To reduce EEG activity that is not phase-locked to the stimulus, the three repetitions of each condition were averaged in the time domain for each individual participant. Then, to convert data into the frequency domain, a Fast Fourier Transform (FFT) was applied to these averaged time windows and normalized amplitude spectra were extracted for all channels. This procedure yields EEG spectra with a high frequency resolution (1/39.996 s = 0.025 Hz), increasing SNR (Regan, 1989; Rossion, 2014), allowing unambiguous identification of the response at the exact frequencies of interest (i.e., 6 Hz and its harmonics for the base stimulation rate and 1.2 Hz and its harmonics for the target stimulation rate). All of the responses of interest, and thus all the potential differences between conditions, can be concentrated in a discrete frequency band around the stimulation frequency. This frequency band occupies a very small fraction of the total EEG bandwidth. In contrast, biological noise is distributed throughout the EEG spectrum, resulting in a SNR in the bandwidth of interest that can be very high (Regan, 1989; Rossion, 2014). To estimate SNR across the EEG spectrum, amplitude at each frequency of interest (bin) was divided by the average amplitude of 20 surrounding bins (10 on each side) (Liu-Shuang et al., 2014).
To quantify the responses of interest in microvolts, the average voltage amplitude of the 20 surrounding bins (i.e., the noise) was subtracted out (e.g., Dzhelyova and Rossion, 2014; Retter and Rossion, 2016) (baseline-subtracted amplitudes). To assess the significance of the responses at the target frequency and harmonics, and at the base rate and harmonics, z scores were computed at every channel on the grand averaged amplitude spectrum for each condition (e.g., Liu-Shuang et al., 2014; Lochy et al., 2015). z scores larger than 2.58 (p < 0.01, one-tailed, signal > noise) were considered significant. A conservative threshold was used because the response was evaluated on all channels (although we expected responses at posterior channels), and distributed on several harmonics as in previous studies using the same approach with letter strings (Lochy et al., 2015, 2016) or faces (Liu-Shuang et al., 2014). An identical number of harmonics was selected across all conditions and electrodes based on the condition in which the highest number of consecutive harmonics was significant on any electrode (in total, 4 harmonics for target responses and 6 harmonics for base responses). Finally, to quantify the periodic response distributed on several harmonics, the baseline subtracted amplitudes of significant harmonics (except the base stimulation frequency) were summed for each participant (see Retter and Rossion, 2016 for validation of the procedure).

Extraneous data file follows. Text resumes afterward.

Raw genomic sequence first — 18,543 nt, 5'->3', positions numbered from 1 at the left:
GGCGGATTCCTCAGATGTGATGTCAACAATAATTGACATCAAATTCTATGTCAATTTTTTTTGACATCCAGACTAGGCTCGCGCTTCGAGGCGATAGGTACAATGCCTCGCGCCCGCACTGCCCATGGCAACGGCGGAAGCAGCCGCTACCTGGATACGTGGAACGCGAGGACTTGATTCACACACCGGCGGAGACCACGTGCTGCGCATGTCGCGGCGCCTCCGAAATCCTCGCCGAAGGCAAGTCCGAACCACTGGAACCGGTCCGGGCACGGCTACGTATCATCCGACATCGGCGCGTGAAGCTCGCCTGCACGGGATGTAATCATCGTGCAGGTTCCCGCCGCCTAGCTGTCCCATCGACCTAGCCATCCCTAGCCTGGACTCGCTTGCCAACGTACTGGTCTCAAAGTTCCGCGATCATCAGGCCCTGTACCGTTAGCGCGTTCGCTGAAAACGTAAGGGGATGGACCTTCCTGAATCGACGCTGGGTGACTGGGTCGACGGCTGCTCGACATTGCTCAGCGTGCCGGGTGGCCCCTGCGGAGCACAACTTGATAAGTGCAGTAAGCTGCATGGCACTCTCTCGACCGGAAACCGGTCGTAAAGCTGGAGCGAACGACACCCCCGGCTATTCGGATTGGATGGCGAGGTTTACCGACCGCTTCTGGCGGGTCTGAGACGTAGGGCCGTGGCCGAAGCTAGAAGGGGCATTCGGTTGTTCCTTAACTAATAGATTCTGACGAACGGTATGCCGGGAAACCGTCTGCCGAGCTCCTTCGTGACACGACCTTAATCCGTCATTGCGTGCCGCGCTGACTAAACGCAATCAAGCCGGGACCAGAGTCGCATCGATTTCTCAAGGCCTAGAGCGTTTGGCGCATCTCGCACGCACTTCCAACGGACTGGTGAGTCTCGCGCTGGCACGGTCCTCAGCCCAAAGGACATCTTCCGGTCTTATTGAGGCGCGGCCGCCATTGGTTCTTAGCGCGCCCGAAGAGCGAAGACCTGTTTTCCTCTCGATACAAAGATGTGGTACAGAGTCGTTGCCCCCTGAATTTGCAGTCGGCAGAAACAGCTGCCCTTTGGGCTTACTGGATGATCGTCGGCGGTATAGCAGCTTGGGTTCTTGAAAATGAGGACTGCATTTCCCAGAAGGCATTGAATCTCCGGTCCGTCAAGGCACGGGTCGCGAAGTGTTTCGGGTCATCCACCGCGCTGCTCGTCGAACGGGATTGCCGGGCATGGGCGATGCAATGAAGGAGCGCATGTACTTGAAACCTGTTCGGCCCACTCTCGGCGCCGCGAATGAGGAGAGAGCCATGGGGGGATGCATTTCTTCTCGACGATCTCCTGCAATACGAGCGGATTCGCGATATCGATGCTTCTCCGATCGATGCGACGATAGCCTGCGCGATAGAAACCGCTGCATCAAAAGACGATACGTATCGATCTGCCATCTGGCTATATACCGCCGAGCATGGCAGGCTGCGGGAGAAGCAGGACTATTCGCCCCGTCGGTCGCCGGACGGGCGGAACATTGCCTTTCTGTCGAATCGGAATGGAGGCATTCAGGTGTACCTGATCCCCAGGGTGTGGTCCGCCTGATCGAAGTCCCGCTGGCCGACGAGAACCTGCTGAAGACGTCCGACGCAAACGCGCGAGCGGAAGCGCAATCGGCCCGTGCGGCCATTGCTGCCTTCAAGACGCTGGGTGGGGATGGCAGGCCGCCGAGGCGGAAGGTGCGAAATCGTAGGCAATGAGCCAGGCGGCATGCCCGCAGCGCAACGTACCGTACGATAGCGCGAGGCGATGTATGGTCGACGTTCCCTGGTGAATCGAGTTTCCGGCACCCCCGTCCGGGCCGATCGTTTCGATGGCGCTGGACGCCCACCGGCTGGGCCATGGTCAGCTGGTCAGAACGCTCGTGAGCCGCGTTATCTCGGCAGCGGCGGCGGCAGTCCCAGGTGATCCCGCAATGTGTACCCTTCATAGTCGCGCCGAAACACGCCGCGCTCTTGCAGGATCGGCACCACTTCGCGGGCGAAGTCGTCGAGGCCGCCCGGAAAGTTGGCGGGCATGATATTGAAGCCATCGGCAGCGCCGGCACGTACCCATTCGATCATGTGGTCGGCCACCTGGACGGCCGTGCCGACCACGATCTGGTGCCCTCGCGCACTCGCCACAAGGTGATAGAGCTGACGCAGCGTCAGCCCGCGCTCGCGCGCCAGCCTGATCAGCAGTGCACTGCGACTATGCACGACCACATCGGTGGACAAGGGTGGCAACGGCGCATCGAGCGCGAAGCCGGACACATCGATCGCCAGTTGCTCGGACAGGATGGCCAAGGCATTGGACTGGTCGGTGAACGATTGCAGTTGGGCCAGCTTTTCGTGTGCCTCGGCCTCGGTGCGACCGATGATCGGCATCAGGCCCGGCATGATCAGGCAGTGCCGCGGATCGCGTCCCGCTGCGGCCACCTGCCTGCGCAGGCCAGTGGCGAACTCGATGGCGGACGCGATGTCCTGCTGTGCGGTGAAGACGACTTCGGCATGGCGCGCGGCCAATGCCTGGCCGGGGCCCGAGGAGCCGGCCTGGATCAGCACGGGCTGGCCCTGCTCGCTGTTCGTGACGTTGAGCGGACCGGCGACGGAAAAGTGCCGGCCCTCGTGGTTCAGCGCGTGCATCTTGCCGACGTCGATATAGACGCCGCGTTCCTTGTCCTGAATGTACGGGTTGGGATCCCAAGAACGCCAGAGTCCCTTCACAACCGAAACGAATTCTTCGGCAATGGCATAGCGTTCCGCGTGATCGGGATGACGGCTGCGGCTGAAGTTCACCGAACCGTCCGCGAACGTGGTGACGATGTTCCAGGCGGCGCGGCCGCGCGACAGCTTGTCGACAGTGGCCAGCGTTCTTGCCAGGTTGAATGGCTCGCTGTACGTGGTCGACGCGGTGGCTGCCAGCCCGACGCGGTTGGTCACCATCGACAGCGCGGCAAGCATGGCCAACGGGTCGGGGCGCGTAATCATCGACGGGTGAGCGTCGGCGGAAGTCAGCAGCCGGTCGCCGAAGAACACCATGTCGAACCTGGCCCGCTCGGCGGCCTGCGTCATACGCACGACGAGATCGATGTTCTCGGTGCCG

Whole Group Analysis
Letter Discrimination Responses
Selective discrimination responses to letter strings (W, PW, GW) inserted in pseudofonts were significant (z scores > 2.58) at exactly 1.2 Hz and several harmonics at several electrodes. As determined by grand-averaged data (see section “Materials and Methods”), the highest number of consecutive significant harmonics were four (from F/5 or 1.2 Hz to 4F/5 or 4.8 Hz). In order to determine the electrodes of interest, all electrodes were then ranked according to their largest amplitude values for the sum of baseline subtracted amplitudes computed on four significant harmonics (see section “Materials and Methods”). In all conditions, most of the response was captured on the left occipital channel O1 (= 2.35 μV), the EEG amplitude decreasing sharply on nearby electrodes (P7 = 1.73 μV; PO3 = 1.07 μV; P3 = 0.13 μV). Therefore, in line with a previous study in children with the same approach (Lochy et al., 2016), we focused on O1 and its homologous right hemispheric electrode O2.